Kinda like Birds of Many Feathers

I have to admit, I have taken a lot of pictures of birds. i know this because when i look for pictures — any kind of pictures — the page is dominated by photographs of birds. I hadn’t realized I’d become so obsessive about taking birdy pictures, but the evidence is hard to ignore.

That for the past 7 months we have rarely left this property probably has a lot to do with it. The birds — and associated other small wildlife — are the only interesting things to take pictures of.


Looking at my stats, I realized before this month is over, I will pass a million views. When I started blogging, I remember discovering I’d made it to a thousand views. I was thrilled. A thousand was a lot! Those were the days when getting two or three views was a big deal. Then, suddenly, I was getting a hundred, two hundred, three hundred a day. It happened fast. I never imagined I would still be blogging eight years later and suddenly, in front of me, was the million marker. I know others who have crossed it and of course, the really big bloggers who are way up there in the multi-millions, but for a regular “I do it for the fun of writing and posting photographs” kind of blogger, a million is a lot of views.

I’m not getting the kind of traffic I used to get. I think the glory days of blogging are drawing to a close. There aren’t enough platforms anymore and they all charge more money than I can reasonably pay. I’m glad, before I fade away, that I’m going to make that mark.

I stopped pushing for bigger numbers a couple of years ago. It wasn’t that I didn’t care. It was just that I cared more about the writing and the pictures. The numbers were incidental. I also felt obliged — with all this political madness — to notch my writing frenzy down a few pegs. I began to realize while I love blogging, I also enjoy the rest of life. I started baking again. Bored with the same old food, I figured if I couldn’t stop cooking, I could at least try making more interesting dishes.

I also missed the joy of wrapping myself in a book and letting the real world disappear. And music and the occasional movie. All the hassles with WordPress made blogging so much more like work and so much less fun. I’m still trying to figure out what I’ll do at the end of my fiscal year. What I’m really hoping is that they fix their block editor to make it more “bloggable” and less of an ugly clunker. Make it more friendly for people who just want to enjoy blogging. If I wanted to get really SERIOUS about blogging, there’s always Medium. They want serious writing and if you get popular, they will pay you, too.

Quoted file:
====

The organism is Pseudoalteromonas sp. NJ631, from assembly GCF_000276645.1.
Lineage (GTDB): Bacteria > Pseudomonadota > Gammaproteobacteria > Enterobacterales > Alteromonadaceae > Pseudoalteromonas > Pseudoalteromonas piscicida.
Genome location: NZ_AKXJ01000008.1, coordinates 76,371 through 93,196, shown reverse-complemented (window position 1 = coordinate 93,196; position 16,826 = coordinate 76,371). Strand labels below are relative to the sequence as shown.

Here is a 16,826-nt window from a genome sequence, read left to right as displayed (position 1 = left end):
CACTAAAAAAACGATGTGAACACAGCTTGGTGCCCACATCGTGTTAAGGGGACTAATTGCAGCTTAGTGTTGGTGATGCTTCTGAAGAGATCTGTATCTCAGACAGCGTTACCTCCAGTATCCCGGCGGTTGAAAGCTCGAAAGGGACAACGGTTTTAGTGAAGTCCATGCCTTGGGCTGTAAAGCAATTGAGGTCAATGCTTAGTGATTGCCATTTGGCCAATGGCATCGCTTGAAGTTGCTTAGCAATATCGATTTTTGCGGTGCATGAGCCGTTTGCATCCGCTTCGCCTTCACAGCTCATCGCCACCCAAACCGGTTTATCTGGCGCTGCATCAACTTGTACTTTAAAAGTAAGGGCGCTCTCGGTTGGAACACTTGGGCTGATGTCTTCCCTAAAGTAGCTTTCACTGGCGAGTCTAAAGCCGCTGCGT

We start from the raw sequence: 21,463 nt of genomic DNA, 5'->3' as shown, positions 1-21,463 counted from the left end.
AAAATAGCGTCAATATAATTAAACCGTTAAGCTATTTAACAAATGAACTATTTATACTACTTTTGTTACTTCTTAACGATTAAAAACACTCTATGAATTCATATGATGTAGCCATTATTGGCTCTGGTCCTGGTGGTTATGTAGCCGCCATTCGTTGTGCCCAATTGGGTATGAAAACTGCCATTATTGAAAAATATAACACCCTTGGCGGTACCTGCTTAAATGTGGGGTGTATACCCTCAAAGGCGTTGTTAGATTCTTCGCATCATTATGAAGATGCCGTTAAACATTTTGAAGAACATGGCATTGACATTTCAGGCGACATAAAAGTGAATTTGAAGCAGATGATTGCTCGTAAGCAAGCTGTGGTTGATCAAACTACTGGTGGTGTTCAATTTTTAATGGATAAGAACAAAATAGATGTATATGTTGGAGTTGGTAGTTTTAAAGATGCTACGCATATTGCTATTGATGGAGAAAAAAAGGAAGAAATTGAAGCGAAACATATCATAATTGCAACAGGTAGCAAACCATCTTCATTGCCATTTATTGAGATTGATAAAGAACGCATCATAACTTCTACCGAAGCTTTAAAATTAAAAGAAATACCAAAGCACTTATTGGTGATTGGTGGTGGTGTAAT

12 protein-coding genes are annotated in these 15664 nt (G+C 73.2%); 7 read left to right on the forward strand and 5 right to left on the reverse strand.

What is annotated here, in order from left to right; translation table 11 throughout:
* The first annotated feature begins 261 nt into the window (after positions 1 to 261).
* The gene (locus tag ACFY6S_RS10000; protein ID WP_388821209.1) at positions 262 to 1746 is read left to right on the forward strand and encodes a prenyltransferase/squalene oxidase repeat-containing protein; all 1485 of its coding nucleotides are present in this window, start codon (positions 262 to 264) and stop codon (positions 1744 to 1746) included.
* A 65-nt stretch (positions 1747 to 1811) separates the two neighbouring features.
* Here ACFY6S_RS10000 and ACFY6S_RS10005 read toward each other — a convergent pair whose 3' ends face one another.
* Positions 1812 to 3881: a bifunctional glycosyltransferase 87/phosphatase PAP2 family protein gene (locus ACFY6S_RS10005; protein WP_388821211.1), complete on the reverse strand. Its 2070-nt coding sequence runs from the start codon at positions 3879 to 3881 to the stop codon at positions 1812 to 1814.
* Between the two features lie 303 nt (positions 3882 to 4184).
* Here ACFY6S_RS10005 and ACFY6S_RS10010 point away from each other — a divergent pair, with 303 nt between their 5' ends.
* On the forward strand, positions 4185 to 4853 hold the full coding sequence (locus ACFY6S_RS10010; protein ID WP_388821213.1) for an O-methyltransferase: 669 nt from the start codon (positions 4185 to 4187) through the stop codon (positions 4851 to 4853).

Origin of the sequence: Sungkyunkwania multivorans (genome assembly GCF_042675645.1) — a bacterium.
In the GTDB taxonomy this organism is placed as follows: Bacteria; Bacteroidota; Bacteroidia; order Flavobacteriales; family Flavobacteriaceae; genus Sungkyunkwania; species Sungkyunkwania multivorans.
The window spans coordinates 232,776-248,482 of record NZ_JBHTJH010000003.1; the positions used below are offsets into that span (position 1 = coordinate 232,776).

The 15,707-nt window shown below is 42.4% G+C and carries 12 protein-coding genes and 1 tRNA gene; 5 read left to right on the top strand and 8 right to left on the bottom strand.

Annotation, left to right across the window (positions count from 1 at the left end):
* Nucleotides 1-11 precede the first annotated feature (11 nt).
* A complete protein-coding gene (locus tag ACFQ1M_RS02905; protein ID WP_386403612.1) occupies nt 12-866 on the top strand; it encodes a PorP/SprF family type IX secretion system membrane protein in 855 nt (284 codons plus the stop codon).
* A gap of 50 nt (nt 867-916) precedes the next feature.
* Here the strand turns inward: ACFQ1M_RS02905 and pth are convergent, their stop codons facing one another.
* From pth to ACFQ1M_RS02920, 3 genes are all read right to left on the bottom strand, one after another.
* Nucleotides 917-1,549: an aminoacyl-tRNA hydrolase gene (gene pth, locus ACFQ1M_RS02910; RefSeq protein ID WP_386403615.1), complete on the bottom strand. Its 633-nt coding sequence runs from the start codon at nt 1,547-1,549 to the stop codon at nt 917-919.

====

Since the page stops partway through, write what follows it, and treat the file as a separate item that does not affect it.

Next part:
I can write seriously. But more often than not, I want to have fun. I want the fun of remembering stuff, telling stories. Showing off a few pictures. Serious is sometimes. The rest of the time, blogging is my idea of fun. Birds, flowers, foliage, and people from olden days when we were young and frolicked more while worrying less.

On a good day, I still enjoy blogging … but I don’t want to give it my all every day. This morning, I looked at Garry and asked him: “What’s going to happen next month? Are we heading for a civil war? When I lived in Israel, we were always expecting a war. War could come from outside. It wasn’t a civil war. This is something entirely different.”

Garry admitted he has no idea what is going to happen because this isn’t like anything he’s lived through before. I’m not sure anyone in our generation or younger who was raised in this country has any idea what might happen. I need to put some time into thinking about what living means to me, to Garry, to all of us. How we are going to find our way from this very dark place to a happier one. A million views is a nice thing but I’m not sure how much it’s going to help us get through whatever is coming next.


Imagination Kindled: A Very Birdy Day

It finally rained! Not just a little drizzle, but the real deal. It rained pretty heavily for several hours and more lightly the rest of the day. I was thrilled to see it. We are supposed to get more rain on the weekend. Maybe our trees won’t die!

A very typical Nuthatch

The birds seemed to enjoy the rain too. There certainly were a lot of them although not as many as we had a month ago. The Goldfinch have gone north to breed. Gone north to breed? Do birds do that? Well, the Goldfinches do. They go to Canada to breed and come back here in December or January. They breed in the winter. I’m sure someone understands this, but i don’t. So today, we had “the regulars.”

Orange Cardinal and incoming Chickadee (I thinK, but It’s hard to tell when they are in flight)

A lot of orange Cardinals. We don’t seem to have red ones anymore. Only orange and they all look terribly angry. Lots — bunches and bunches — of Nuthatches, Tufted Titmouses, Chickadees and Mourning Doves.

You can still see that he’s not yet full grown

I took pictures and they didn’t all fly away the minute I took my camera out of the bag. Yay!


One of a Kind Or Maybe Not …